Josefina Buyson Villarama Cruz, Petitioner, v. Immigration & Naturalization Service, Respondent, 51 F.3d 279 (9th Cir. 1995)Annotate this Case
Before: BROWNING, and BEEZER, Circuit Judges, and JONES,** District Judge.
We review the Immigration Judge's ("IJ") decision as to extreme hardship for abuse of discretion, Ramirez-Durazo v. INS, 794 F.2d 491, 498 (9th Cir. 1986), and with an awareness that our review is strictly procedural and gives us no authority to substitute our view of hardship for that of the IJ, see Roe v. INS, 771 F.2d 1328, 1333 (9th Cir. 1985).
Although the IJ may not presume that a deportee will be accompanied by her citizen children, Cerrillo-Perez v. INS, 809 F.2d 1419, 1424, 1426-27 (9th Cir. 1987), he is not required to consider hardship from a hypothetical separation that is disproved by the record. Since petitioner's husband testified he and their daughter would accompany petitioner to the Philippines if she were deported, the IJ properly discounted the hardship of separation itself.
The IJ's decision also reflects appropriate consideration of the inability of petitioner's daughter to read Tagalog, her daughter's superior educational opportunities in the United States, her husband's status as a lawful permanent resident, her daughter's citizenship, and the anticipated reduction in the family's standard of living should they return to the Philippines. (See A.R. at 26-28.)
Contrary to petitioner's assertion, the IJ did not hold that an alien can demonstrate extreme hardship only if she has been in the United States for a continuous period far exceeding the minimum period for statutory eligibility. Rather, the IJ appeared to view petitioner's eight-year period of residence as a neutral factor. He noted that eight years was "a significant period of time but ... just a reasonable period of time to qualify for relief. Just one year over the seven year requirement." (A.R. at 25.) The IJ's determination that an eight-year period of residence does not, of its own force, demonstrate that extreme hardship would flow from deportation is consistent with the statute's prescription of a seven-year minimum residency requirement to establish eligibility for relief. See 8 U.S.C. § 1254(a) (1). Nor was it improper for the IJ to consider petitioner's age in evaluating the extent of the hardship that she would experience by being required to leave the country after eight years' residence. Cf. Yepes-Prado v. INS, 10 F.3d 1363, 1366 (9th Cir. 1993) (noting that residence of long duration is viewed as a favorable equity in the analogous context of discretionary relief under 8 U.S.C. § 1182(c), "particularly when residence began at a young age").
The IJ's consideration of the nature of petitioner's social ties in the United States was also proper. The IJ did not conclude, as petitioner suggests, that petitioner lacked extensive social ties in the United States but, rather, found that she lacked ties "which would cause any significant or substantial hardship to [petitioner or her family], were they required to depart." (A.R. at 26.) It was not impermissible for the IJ to infer from petitioner's ongoing social connection with people from her native village in the Philippines that petitioner would not face extreme hardship in trying to reintegrate herself into Filipino society after an eight-year absence.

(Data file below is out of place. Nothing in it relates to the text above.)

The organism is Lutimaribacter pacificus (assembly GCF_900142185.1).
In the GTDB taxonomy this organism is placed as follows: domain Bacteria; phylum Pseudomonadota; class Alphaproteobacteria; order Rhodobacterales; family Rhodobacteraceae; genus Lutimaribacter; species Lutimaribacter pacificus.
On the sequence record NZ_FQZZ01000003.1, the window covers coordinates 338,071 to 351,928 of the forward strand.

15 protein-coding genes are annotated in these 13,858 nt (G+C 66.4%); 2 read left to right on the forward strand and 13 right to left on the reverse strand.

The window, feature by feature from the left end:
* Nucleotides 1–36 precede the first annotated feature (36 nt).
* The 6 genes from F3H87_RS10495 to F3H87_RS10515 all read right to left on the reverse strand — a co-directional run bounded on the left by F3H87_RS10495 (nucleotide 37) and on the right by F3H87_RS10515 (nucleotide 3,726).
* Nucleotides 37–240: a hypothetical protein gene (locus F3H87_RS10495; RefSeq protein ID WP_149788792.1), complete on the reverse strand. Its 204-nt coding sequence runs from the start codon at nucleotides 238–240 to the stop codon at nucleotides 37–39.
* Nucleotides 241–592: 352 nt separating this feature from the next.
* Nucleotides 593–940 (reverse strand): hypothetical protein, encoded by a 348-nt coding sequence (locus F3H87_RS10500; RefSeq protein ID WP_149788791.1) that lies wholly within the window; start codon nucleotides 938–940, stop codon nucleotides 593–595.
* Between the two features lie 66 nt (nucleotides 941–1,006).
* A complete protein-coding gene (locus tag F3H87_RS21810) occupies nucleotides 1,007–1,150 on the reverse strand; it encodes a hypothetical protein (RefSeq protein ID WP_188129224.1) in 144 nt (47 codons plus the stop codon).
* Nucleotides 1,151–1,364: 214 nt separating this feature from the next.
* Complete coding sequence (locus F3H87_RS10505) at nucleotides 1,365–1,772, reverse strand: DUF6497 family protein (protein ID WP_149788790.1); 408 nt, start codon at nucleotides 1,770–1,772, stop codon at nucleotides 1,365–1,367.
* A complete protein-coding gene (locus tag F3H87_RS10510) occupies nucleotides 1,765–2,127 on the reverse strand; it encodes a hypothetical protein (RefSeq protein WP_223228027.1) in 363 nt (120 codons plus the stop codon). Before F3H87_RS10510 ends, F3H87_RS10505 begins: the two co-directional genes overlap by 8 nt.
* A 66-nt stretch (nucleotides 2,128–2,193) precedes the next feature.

The IJ erred, however, in failing to consider the hardship to petitioner that would ensue from being required to place her family in a position where they would be forced to choose between preserving their family unity and remaining in the United States. In this regard, the IJ states only that, "while there may be some emotions involved in leaving the United States it has not been shown that those are any different than would result in any aliens [sic] leaving the United States, who have been here for any considerable period of time." (A.R. at 26.) Because this statement does not reflect that the IJ actually considered the hardship to petitioner of effectively forcing her family into exile, we must remand. See Roe, 771 F.2d at 1333 ("Failure to consider all relevant facts bearing upon extreme hardship or to articulate the reasons for denying suspension of deportation constitutes an abuse of discretion.") (citation omitted). Petitioner correctly notes that failure to weigh in the hardship calculus the hardship resulting from forcing one's family to leave the country could have the effect of placing perjurers or those with more tenuous family ties in a superior position to aliens with strong family ties.
The IJ's decision also failed to consider the presence of petitioner's siblings in the United States. An alien may undoubtedly suffer hardship by being separated from her siblings. Although the BIA purported to examine this issue independently, its decision makes evident that it was reviewing the IJ's decision for error, not de novo. Unless the BIA engages in de novo review of the IJ's discretionary decision, we review only the decision of the IJ. See Yepes-Prado, 10 F.3d at 1366-67 (holding that, where it appeared that BIA had not engaged in de novo review of IJ's discretionary decision, court was required to review the decision of the IJ directly); cf. Alaelua v. INS, 45 F.3d 1379 (9th Cir. 1995) (noting that BIA may adopt the decision of the IJ for convenience, even where it reviews the record independently).
REMANDED to the Board of Immigration Appeals for further proceedings consistent with this memorandum of decision.
The panel finds this case appropriate for submission without oral argument pursuant to 9th Cir.R. 34-4 and Fed. R. App. P. 34(a)
Honorable Robert E. Jones, District Judge, United States District Court for the District of Oregon, sitting by designation
This disposition is not appropriate for publication and may not be cited to or by the courts of this circuit except as provided by 9th Cir.R. 36-3